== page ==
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Oil and coal executives clamored for Pruitt

WASHINGTON  The pleas began almost as soon as Scott Pruitt became Environmental Protection Agency administrator: requests from oil executives, coal miners and energy lobbyists desperate to nab time with the newly confirmed regulator.

There were coal producers  including Arch Coal Inc., Cloud Peak Energy Inc. and Contura Energy Inc.  eager to talk to Pruitt about what one petitioner termed his "regulatory reform efforts" at the agency. Oil executives lined up too  including Marathon Petroleum Corp. Chief Executive Officer Gary Heminger, Shell Oil Co. President Bruce Culpepper and John Watson, then the chief executive of Chevron Corp. And no fewer than five state-based oil and gas associations solicited Pruitt's appearance at conferences and meetings.

The requests were revealed in more than 20,000 pages of email correspondence between top Pruitt aides and outside officials released in response to an open records request by the Sierra Club. Many of the requests are laced with praise or full of congratulations for Pruitt's work to revise Obama administration pollution regulations.

The EPA chief, under fire for frequent travel, an unorthodox condo rental from a lobbyist and questionable agency spending decisions, has been the one of the most enthusiastic crusaders in President Donald Trump's campaign against regulations.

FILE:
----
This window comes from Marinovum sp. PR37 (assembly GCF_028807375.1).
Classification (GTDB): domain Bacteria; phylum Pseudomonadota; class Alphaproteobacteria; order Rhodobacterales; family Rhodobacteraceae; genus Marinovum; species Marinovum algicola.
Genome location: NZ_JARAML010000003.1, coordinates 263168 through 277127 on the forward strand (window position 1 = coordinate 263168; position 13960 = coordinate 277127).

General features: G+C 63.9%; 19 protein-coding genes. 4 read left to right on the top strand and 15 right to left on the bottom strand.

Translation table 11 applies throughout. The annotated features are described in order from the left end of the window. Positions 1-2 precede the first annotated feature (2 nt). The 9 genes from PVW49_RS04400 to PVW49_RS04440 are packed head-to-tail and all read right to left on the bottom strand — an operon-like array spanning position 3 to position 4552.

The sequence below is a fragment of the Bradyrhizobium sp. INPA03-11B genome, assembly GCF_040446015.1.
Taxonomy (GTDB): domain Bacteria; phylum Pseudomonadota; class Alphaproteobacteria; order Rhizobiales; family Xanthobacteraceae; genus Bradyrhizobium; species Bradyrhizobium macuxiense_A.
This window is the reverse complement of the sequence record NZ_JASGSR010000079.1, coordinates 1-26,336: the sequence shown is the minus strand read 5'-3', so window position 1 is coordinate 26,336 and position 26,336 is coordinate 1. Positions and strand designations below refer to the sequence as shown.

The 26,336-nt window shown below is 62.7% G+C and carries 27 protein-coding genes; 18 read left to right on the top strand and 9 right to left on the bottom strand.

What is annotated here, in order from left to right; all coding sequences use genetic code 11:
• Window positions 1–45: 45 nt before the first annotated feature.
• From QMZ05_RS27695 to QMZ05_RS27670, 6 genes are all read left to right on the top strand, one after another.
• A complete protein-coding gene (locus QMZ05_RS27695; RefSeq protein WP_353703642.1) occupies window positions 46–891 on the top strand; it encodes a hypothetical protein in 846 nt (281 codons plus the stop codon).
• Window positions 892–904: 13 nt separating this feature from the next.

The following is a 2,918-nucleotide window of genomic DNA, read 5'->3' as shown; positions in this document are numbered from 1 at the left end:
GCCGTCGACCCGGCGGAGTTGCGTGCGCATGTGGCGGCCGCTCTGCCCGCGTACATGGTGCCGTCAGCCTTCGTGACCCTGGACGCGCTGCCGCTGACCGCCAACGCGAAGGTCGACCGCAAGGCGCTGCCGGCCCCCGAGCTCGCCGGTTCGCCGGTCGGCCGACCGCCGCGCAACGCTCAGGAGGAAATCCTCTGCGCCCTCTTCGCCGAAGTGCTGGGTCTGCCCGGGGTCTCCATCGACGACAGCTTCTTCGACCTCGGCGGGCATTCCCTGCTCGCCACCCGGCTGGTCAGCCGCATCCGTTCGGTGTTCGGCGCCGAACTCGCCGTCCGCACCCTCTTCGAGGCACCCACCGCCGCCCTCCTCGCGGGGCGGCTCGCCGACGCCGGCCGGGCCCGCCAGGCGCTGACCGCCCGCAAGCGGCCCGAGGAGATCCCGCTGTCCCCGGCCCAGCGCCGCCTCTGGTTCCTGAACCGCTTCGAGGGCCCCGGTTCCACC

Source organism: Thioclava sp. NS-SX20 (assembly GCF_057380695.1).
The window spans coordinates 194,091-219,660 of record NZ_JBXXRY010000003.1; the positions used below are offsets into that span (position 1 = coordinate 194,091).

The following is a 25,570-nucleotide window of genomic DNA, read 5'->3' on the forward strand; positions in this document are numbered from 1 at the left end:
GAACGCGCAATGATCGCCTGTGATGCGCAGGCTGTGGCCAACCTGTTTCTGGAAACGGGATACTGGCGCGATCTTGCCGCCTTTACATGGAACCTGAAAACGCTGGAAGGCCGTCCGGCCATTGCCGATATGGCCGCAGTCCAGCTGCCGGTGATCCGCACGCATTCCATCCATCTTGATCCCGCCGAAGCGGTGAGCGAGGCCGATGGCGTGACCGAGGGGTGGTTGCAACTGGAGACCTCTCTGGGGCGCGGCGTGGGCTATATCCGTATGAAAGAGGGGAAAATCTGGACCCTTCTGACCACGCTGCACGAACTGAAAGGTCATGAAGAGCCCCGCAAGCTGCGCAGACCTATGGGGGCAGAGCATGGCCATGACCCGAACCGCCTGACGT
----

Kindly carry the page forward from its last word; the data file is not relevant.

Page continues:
Industry leaders were not shy about expressing their gratitude. Renee Zentz, chief executive officer of the Housing and Building Association of Colorado Springs, which invited Pruitt to speak in Colorado, suggested a small private dinner with representatives from the energy industry and other sectors. "Our appreciation for Administrator Pruitt's commitment to remove or reduce barriers to business cannot be fully expressed," Zentz said. "The idea of hosting a small private dinner or reception is only an effort to say thank you and maximize his trip to Colorado Springs."

When Kinder Morgan Inc. Public Affairs Vice President Dave Conover asked about a meeting between Pruitt and two other company vice presidents last October, he took pains to highlight the pipeline operator's ties to Tulsa, Oklahoma, the administrator's home town. According to an email from Conover, the Kinder Morgan executives wanted to talk to Pruitt about pollution control requirements, the Superfund program, protections for the endangered American Burying Beetle and EPA's participation in natural gas pipeline permitting.

Marathon Petroleum Corp. lobbyist Michael Birsic leveraged a relationship with one of Pruitt's deputies to try to arrange a meeting for Heminger, his CEO, to talk about the U.S. biofuel mandate and air regulations.

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